Treatment for canine atopic dermatitis: international guidelines summarised
Treatment for canine atopic dermatitis: International guidelines – what’s new. November 2015
Earlier this year we summarised the international guidelines on the management of canine atopic dermatitis. An updated version of the guidelines was published in August 2015. Here we summarise the main changes.
About the guidelines Definitions
The guidelines, which are published by the International Committee on Allergic Disease of Animals (ICADA), are based on a review of the published evidence on the various treatment options, from topical shampoos to oral medicines and dietarysupplements. The guidelines help by showing which treatments are supported by evidence of benefit from clinical trials.
ICADA intends to completely update the guidelines every 10 years and produce a minor update every 5 years. The most recent version is a 5-year minor update. The full version is available at Olivry T et al. Treatment of canine atopic dermatitis:2015 updated guidelines from the International Committee on Allergic Diseases of Animals (ICADA). BMC Vet Res 2015; 11: 210–15
Canine atopic dermatitis: a genetically-predisposed inflammatory and pruritic allergic skin disease with characteristic clinical features associated with IgE antibodies most commonly directed against environmental allergens.
‘Atopic-like dermatitis’: an inflammatory and pruritic skin disease with clinical features identical to those seen in canine atopic dermatitis but in which an IgE response to environmental allergies cannot be documented.
The diagnosis of atopic dermatitis relies primarily on the dog’s signalment, clinical signs and disease history, not on a laboratory test. It is based on the finding of a constellation of typical history and clinical signs with the subsequent elimination of other conditions that might mimic it.
Below we’ve summarised the main changes. And because the guidelines are international we’ve included some additional information related to UK practice.
Oclacitinib (Apoquel) was not available when the last version of the guidelines was published. The new guidelines include it as an option in the treatment of acute flares and for chronic disease. This is what they say:
- In acute flares: oclacitinib (Apoquel) can be prescribed at 0.4–0.6mg/kg orally twice daily for up to 14 days to rapidly reduce skin lesions and pruritus in dogs with atopic dermatitis. Short-term treatment with oclacitinib appears safe.(Recommendation based on consistent and good quality patient-oriented evidence) Because of theoretical concerns for a potential dose-dependent drug induced immunosuppression, the concomitant use of oral corticosteroids with oclacitinib is likely contraindicated, especially in case of infections, though such combined use has not been evaluated. (Recommendation based on consensus, usual practice, opinion, disease-oriented evidence or case series).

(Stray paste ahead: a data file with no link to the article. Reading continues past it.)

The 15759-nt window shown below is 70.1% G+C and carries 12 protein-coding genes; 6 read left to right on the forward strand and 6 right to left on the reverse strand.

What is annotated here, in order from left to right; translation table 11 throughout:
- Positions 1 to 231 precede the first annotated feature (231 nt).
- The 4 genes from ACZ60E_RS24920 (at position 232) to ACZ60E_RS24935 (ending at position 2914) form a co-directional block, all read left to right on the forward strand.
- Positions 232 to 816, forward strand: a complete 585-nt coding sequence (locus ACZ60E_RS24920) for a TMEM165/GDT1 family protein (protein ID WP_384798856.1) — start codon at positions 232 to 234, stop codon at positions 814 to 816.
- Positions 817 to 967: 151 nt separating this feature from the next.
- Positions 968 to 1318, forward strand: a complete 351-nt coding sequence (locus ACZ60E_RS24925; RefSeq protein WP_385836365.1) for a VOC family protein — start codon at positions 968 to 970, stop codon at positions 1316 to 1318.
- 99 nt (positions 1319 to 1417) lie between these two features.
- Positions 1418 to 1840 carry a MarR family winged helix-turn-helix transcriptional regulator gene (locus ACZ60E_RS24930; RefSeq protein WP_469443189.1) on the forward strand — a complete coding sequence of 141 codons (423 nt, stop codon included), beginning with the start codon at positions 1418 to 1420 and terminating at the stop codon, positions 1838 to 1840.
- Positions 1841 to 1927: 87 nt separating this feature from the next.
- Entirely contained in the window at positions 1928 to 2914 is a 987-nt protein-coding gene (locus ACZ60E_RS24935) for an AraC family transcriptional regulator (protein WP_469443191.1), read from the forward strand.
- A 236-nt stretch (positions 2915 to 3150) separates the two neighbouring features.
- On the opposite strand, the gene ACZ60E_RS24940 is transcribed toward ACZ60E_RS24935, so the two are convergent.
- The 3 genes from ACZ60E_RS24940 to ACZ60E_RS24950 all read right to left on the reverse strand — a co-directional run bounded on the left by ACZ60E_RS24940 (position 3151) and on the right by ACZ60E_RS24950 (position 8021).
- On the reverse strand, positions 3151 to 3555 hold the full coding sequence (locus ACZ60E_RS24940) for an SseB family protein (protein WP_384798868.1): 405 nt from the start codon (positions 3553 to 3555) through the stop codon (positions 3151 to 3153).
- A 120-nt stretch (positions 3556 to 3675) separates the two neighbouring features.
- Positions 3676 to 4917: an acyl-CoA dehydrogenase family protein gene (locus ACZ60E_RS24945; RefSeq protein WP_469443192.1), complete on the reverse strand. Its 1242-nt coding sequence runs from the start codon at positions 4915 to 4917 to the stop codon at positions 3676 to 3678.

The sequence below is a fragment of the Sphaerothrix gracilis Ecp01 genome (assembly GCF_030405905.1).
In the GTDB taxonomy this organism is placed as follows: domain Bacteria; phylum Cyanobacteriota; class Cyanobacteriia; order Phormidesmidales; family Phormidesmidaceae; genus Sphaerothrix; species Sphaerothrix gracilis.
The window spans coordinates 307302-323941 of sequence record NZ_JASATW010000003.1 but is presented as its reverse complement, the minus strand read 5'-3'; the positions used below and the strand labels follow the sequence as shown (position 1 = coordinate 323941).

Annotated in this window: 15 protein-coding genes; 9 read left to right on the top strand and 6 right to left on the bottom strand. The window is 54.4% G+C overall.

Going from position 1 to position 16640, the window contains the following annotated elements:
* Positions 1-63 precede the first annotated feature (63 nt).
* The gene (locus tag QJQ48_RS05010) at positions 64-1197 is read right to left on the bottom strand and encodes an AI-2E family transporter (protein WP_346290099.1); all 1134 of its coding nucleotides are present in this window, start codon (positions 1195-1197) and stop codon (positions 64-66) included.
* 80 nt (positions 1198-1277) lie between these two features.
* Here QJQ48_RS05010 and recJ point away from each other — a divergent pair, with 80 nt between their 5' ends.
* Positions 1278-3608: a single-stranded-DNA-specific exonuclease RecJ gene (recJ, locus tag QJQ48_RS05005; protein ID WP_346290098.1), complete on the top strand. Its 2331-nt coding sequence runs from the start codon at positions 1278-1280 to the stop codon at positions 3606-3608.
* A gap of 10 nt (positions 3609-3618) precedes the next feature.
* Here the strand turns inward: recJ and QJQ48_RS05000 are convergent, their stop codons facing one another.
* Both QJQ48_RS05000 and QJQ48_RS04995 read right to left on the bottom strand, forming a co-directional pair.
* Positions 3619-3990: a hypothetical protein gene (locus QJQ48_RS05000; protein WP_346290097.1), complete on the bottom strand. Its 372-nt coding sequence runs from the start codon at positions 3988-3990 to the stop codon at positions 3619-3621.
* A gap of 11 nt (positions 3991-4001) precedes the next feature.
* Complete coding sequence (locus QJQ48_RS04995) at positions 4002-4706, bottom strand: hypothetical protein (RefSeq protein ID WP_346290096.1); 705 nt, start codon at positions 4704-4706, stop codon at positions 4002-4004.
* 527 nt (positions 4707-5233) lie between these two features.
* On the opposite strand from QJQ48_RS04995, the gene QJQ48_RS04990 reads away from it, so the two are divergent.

- In chronic atopic dermatitis: oral corticosteroids (prednisone, prednisolone or methylprednisolone), ciclosporin and oclacitinib are effective for treatment of chronic canine atopic dermatitis, concurrently with or after control of known flare factors. Oral oclacitinib should be given at 0.4–0.6mg/kg twice daily for 14 days and then once daily thereafter. (Recommendation based on consistent and good quality patient-oriented evidence). In case a complete remission of signs is obtained, further tapering should be attempted with the dose adjusted to maintain the remission of signs. (Recommendation based on consensus, usual practice, opinion, disease-oriented evidence or case series). The long-term administration of oclacitinib administered once daily appears to be relatively safe whereas the long-term safety of other dosing regimens is not known.
The suggestion to further taper the dose in case of complete remission is not a recommendation in the product’s SPC. To learn more about oclacitinib, see the module on Oclacitinib – a new treatment for itchy dogs.
Masitinib (Masivet), a protein-tyrosine kinase inhibitor used in the treatment of mast cell tumours has been added to the guidelines.
Masitinib appears to offer some benefit in dogs with chronic atopic dermatitis, but this effect must be weighed against the risk of severe renal adverse drug events that requires the performance of periodic urinalyses to detect developing proteinuria. (Recommendation based on consistent and good quality patient-oriented evidence). Masitinib might be a useful alternative for atopic dogs with signs not responding to other approved drugs. (Recommendation based on consensus, usual practice, opinion, disease-oriented evidence or case series).
Masitinib is not authorised for this use in the UK.